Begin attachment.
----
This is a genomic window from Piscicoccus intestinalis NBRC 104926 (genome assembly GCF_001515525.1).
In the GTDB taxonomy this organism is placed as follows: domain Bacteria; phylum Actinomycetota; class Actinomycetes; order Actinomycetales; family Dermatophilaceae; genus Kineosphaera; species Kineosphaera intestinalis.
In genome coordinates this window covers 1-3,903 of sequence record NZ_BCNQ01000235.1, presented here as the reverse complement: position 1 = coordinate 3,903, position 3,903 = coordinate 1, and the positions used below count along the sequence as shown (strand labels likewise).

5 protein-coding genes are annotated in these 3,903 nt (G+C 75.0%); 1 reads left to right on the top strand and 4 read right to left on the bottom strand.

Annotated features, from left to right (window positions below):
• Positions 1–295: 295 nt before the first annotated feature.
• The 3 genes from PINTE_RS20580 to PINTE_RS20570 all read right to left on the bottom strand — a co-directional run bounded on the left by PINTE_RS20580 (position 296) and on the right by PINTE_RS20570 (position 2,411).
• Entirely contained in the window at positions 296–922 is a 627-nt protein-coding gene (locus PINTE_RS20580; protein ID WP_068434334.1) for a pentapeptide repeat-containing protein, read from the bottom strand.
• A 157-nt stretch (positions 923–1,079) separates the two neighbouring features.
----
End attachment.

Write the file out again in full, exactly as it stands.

This is a genomic window from Piscicoccus intestinalis NBRC 104926 (genome assembly GCF_001515525.1).
In the GTDB taxonomy this organism is placed as follows: domain Bacteria; phylum Actinomycetota; class Actinomycetes; order Actinomycetales; family Dermatophilaceae; genus Kineosphaera; species Kineosphaera intestinalis.
In genome coordinates this window covers 1-3,903 of sequence record NZ_BCNQ01000235.1, presented here as the reverse complement: position 1 = coordinate 3,903, position 3,903 = coordinate 1, and the positions used below count along the sequence as shown (strand labels likewise).

5 protein-coding genes are annotated in these 3,903 nt (G+C 75.0%); 1 reads left to right on the top strand and 4 read right to left on the bottom strand.

Annotated features, from left to right (window positions below):
• Positions 1–295: 295 nt before the first annotated feature.
• The 3 genes from PINTE_RS20580 to PINTE_RS20570 all read right to left on the bottom strand — a co-directional run bounded on the left by PINTE_RS20580 (position 296) and on the right by PINTE_RS20570 (position 2,411).
• Entirely contained in the window at positions 296–922 is a 627-nt protein-coding gene (locus PINTE_RS20580; protein ID WP_068434334.1) for a pentapeptide repeat-containing protein, read from the bottom strand.
• A 157-nt stretch (positions 923–1,079) separates the two neighbouring features.